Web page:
Oloolaimutia gate

The Masai Mara reserve’s main east gate is called Oloolaimutia gate. It takes about two and a half hours to drive from Narok to this gate. The Oloolaimutiek gate is another name for this gate. Using this gate, tourists can drive through the reserve and see animals like elephants and giraffes. The Oloolaimutia hills are another tourist attraction that can be seen from this gate. Near the Oloolaimutia gate, there are places to stay, such as the Enchoro wildlife camp.

Sekenani Gate

Sekenani Gate is 82 km southwest of Narok, in the eastern part of the Masai Mara reserve. This gate is also the main entrance to this reserve, which is a short drive from Nairobi via Narok.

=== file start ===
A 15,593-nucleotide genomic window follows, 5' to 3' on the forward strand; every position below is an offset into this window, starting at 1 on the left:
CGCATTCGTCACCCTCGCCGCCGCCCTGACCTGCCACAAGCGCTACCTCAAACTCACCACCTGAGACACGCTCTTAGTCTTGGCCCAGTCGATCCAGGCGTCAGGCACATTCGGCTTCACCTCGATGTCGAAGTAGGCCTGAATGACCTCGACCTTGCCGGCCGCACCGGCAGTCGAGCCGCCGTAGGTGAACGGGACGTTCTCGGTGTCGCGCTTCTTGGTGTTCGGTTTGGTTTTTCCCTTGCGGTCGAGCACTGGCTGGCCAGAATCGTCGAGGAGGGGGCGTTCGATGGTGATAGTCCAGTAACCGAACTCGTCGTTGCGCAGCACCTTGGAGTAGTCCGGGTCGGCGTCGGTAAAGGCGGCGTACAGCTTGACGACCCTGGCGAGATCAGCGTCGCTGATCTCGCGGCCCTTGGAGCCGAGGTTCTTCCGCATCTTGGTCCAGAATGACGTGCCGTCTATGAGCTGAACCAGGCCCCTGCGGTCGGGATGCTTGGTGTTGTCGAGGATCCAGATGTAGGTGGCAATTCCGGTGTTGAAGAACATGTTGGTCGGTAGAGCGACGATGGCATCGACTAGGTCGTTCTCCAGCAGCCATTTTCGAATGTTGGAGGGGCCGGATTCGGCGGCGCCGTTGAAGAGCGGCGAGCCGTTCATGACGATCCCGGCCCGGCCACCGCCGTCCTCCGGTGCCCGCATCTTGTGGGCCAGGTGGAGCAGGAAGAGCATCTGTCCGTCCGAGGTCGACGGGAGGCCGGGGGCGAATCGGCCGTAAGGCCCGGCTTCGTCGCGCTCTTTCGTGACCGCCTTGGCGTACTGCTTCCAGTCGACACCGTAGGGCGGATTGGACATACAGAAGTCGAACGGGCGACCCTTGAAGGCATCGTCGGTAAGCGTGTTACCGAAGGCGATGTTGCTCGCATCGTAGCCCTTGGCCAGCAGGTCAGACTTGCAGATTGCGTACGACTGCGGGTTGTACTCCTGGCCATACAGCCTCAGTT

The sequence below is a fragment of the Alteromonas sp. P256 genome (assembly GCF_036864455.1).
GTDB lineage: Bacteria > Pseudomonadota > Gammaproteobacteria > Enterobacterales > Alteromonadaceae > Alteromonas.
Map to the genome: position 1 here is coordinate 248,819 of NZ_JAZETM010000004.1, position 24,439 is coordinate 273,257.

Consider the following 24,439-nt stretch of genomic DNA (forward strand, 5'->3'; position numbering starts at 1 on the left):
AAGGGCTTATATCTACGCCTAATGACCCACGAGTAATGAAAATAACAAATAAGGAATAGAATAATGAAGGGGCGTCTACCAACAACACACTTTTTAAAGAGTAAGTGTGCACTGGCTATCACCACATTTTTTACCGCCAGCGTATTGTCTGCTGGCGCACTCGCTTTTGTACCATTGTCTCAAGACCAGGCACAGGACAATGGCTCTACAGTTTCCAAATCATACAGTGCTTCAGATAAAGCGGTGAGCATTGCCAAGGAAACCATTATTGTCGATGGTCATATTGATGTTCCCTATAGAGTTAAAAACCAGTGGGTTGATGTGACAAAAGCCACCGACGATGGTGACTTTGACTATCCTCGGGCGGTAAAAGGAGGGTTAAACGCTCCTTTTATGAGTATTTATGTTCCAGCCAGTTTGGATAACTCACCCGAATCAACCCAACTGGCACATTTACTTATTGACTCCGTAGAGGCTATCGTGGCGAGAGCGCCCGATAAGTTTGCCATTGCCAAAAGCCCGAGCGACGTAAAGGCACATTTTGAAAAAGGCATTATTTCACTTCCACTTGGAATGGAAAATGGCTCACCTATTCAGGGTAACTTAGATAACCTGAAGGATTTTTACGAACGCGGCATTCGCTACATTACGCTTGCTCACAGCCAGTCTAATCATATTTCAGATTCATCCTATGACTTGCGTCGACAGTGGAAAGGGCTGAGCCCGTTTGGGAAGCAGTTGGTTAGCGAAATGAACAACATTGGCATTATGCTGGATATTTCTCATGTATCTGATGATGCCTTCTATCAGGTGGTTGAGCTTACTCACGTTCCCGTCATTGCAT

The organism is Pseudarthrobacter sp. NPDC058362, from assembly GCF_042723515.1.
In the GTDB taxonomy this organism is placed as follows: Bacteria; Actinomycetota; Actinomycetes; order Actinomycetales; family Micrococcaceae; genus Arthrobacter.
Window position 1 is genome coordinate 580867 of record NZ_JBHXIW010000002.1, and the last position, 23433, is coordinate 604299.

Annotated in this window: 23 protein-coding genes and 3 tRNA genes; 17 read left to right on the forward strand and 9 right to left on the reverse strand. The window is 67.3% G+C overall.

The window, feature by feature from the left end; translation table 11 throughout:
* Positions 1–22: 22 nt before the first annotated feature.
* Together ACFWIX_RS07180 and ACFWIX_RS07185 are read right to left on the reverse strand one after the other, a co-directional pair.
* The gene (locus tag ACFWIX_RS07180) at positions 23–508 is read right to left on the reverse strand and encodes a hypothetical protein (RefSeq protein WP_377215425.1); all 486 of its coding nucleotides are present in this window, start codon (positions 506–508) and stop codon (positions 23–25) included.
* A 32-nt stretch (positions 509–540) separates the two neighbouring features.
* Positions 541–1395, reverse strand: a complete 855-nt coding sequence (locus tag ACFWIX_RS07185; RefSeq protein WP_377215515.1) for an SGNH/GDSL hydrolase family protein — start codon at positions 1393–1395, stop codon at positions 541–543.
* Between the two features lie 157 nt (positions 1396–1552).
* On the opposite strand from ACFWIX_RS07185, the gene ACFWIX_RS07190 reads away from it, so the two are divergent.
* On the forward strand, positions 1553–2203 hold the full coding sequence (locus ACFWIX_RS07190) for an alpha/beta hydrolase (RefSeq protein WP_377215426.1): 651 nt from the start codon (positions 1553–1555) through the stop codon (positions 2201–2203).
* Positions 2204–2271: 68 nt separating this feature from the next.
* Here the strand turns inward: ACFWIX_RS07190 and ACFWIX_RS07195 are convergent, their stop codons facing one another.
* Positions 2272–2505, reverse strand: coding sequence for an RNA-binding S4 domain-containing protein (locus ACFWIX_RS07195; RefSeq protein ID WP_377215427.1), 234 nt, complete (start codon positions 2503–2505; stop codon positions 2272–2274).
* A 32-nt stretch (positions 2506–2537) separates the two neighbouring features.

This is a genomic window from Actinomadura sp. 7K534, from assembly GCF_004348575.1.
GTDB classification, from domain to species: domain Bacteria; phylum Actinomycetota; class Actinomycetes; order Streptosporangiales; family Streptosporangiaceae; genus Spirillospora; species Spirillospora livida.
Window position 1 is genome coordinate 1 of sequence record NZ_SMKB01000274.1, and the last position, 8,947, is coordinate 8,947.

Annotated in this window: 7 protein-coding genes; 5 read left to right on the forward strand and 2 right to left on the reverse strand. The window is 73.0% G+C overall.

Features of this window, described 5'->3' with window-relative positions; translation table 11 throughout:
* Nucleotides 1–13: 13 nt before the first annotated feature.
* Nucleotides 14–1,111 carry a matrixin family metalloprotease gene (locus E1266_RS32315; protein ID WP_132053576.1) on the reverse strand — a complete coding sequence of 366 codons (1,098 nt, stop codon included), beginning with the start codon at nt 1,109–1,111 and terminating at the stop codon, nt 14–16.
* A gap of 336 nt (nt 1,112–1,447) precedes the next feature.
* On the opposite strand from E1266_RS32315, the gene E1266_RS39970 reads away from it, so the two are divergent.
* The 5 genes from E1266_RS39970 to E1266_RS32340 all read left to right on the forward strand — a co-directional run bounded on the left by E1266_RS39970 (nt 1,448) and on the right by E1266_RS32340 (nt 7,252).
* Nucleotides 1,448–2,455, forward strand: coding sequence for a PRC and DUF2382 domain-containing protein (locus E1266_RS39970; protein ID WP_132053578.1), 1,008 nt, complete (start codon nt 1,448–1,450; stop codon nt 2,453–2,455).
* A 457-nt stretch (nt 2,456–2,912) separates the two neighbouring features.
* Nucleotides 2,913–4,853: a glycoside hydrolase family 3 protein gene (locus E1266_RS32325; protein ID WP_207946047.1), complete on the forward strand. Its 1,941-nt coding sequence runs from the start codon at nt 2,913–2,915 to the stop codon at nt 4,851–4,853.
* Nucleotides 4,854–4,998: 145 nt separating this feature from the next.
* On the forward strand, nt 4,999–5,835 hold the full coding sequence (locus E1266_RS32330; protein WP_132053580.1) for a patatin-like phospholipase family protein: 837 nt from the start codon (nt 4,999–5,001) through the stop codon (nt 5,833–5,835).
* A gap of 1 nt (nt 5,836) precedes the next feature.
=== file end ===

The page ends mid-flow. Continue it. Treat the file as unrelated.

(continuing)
Masai Mara Entrance Charges

Musiara Gate

This gate is in the northeastern part of the reserve. It is close to the Ololoolo gate and on the other side of the Mara river. It is a good place to start if you want to see the wildebeest migration in reserve and do some sightseeing on a safari. The Musiara swamp is one of the places that can be seen. Tourists who want to fly to the Masai Mara reserve can also do so from the Musiara airstrip.

Talek Gate

In the northwest of the Masai Mara reserve, there is a Talek gate. The Talek River, which divides the east and west parts of the Masai Mara reserve, is one of the things that tourists can see if they go through this gate.

Conclusion

The Masai Mara National Reserve in Kenya is a unique and important ecosystem home to various flora and fauna. All stakeholders must work together to find a solution that balances the needs of the reserve with the interests of the local community. That may include finding ways to reduce the fees, improving the gate system, or finding alternative reserve funding sources.

Comments are closed.